Half a century ago the Supreme Court in Miranda v. Arizona noted with distaste the tricks and psychological manipulation perpetrated on suspects by police interrogators. Quoting from the 1962 edition of Inbau & Reid’s Criminal Interrogation and Confessions, the court described a recommended ruse where the interrogator pretends to have definite proof of the suspect’s guilt, but invites him to adopt a story that minimizes the legal consequences.

“Joe,” says the interrogator, “you probably didn’t go out looking for this fellow with the purpose of shooting him. My guess is, however, that you expected something from him and that’s why you carried a gun—for your own protection. You knew him for what he was, no good. Then when you met him he probably started using foul, abusive language and he gave some indication that he was about to pull a gun on you, and that’s when you had to act to save your own life. That’s about it, isn’t it, Joe?” If Joe agrees to this fiction, the interrogator “is advised to refer to circumstantial evidence which negates the self-defense explanation.”1 Thus, Joe has been cleverly tricked into admitting to the shooting.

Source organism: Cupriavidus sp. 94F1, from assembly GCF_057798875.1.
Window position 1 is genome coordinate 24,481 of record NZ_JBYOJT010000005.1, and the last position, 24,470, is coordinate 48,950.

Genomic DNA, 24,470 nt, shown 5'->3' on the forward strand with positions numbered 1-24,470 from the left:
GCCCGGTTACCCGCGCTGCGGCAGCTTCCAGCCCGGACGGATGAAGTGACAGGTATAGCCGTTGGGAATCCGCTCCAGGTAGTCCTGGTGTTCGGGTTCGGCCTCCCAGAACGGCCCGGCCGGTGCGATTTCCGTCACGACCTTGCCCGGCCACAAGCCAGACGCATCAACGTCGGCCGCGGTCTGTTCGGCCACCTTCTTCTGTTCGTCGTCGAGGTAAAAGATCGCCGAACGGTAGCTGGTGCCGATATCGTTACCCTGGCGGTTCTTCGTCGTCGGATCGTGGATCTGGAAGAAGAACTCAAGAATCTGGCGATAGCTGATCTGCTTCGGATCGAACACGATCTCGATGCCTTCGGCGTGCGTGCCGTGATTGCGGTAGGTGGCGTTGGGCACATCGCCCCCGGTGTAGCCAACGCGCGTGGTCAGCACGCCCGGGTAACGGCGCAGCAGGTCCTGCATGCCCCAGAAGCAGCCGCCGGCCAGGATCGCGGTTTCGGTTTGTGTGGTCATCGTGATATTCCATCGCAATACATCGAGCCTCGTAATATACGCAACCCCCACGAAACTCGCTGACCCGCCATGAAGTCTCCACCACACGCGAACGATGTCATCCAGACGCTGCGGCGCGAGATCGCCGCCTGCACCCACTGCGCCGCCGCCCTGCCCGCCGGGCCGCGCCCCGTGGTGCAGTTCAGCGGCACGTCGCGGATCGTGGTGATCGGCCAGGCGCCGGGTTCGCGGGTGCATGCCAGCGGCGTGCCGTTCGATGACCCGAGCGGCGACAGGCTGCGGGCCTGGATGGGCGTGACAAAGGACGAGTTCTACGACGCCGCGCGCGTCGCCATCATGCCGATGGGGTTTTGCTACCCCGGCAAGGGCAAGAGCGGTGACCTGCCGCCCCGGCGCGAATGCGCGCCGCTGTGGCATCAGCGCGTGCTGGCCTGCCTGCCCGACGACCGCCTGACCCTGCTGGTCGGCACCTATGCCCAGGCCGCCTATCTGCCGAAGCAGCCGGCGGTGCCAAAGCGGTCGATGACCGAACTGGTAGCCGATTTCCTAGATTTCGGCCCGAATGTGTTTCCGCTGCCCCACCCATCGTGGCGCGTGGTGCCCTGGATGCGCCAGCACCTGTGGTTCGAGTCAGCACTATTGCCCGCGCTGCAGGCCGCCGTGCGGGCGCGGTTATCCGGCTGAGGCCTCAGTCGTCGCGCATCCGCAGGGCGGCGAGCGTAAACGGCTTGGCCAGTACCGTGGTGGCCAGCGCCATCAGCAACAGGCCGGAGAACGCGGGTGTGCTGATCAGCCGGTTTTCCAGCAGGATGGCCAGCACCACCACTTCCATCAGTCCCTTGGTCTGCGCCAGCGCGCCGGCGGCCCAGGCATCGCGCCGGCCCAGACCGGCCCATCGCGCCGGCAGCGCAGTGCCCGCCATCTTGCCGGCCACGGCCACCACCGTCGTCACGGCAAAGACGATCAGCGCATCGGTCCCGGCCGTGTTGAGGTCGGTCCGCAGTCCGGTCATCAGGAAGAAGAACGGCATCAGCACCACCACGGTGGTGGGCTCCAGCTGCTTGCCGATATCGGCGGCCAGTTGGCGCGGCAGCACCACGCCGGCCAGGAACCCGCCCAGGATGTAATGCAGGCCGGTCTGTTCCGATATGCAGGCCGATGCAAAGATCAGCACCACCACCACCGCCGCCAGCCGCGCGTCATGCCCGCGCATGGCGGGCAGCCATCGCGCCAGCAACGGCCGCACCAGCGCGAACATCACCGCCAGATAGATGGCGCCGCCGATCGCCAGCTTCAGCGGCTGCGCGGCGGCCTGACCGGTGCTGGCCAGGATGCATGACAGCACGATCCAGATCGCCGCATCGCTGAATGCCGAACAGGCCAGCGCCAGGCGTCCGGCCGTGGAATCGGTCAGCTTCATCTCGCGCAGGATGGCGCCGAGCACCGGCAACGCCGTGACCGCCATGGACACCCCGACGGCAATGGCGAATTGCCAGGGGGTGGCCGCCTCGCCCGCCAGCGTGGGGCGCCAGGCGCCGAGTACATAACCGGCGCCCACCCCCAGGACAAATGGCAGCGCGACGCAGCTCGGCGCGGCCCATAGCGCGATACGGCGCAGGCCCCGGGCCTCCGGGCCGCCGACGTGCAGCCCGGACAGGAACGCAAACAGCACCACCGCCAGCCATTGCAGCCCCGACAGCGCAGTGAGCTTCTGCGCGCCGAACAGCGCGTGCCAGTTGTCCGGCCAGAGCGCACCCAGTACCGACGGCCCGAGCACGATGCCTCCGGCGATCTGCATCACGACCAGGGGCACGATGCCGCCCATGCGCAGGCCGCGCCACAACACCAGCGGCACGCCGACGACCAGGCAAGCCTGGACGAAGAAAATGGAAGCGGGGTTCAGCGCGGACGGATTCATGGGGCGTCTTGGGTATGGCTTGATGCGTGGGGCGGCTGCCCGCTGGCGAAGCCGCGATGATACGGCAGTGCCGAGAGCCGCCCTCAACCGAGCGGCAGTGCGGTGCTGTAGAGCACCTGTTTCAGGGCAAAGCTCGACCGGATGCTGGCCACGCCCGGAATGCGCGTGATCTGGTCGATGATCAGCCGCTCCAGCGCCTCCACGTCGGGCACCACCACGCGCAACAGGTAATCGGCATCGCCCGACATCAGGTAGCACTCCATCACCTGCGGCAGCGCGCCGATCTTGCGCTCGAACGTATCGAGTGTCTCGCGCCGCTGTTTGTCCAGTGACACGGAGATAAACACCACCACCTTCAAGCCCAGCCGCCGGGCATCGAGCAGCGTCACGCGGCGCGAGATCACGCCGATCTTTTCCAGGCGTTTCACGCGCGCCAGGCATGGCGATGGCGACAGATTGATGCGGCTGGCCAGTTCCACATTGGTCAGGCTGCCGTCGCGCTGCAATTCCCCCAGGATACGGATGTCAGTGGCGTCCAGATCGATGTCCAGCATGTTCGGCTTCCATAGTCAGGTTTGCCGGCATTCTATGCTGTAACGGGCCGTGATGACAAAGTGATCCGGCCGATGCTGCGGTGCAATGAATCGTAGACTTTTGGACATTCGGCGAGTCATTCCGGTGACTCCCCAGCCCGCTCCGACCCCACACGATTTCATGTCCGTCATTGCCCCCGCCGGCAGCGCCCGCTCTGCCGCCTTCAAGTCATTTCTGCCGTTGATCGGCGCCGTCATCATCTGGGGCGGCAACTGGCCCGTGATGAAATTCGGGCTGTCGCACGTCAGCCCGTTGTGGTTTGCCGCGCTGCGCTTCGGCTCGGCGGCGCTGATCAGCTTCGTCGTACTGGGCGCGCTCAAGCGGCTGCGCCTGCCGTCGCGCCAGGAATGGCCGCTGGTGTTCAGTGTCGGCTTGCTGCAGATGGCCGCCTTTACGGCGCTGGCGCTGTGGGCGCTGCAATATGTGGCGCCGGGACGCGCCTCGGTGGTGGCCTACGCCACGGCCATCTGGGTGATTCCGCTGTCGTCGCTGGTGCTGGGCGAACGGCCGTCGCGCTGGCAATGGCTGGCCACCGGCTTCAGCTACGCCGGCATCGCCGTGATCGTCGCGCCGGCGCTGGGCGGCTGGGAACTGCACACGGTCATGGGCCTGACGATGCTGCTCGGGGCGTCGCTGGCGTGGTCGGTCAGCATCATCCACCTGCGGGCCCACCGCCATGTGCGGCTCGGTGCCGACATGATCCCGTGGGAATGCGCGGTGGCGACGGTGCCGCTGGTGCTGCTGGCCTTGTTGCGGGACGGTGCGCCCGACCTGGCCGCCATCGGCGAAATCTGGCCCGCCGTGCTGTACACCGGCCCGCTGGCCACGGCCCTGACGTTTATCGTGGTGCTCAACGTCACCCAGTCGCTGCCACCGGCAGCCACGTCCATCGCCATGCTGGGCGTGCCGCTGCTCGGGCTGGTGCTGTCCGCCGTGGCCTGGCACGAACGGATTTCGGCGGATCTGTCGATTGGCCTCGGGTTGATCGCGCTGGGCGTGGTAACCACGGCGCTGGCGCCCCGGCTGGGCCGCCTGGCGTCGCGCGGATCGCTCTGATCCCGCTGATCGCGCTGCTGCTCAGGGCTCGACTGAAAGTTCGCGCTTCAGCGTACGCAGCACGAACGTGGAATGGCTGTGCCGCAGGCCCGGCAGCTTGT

There are problems with bamboozling a person legally presumed innocent into self-incrimination. One is that even an actually innocent person who’s been told that there’s conclusive proof of her guilt may reasonably believe that agreeing to a scenario proposed by the police, whether of self-defense, accident, or other excusable conduct, is the only alternative to being convicted of a serious crime. Another problem is that when the police pretend to believe that the crime is excusable or not a crime at all, the suspect reasonably believes that he will receive minimal or no punishment. In other words, it’s an implicit but clear promise of leniency. And finally, as anyone familiar with suppression hearings knows, it’s a short, easy step from self-entitlement to lie to suspects in the interrogation room to self-entitlement to lie on the witness stand.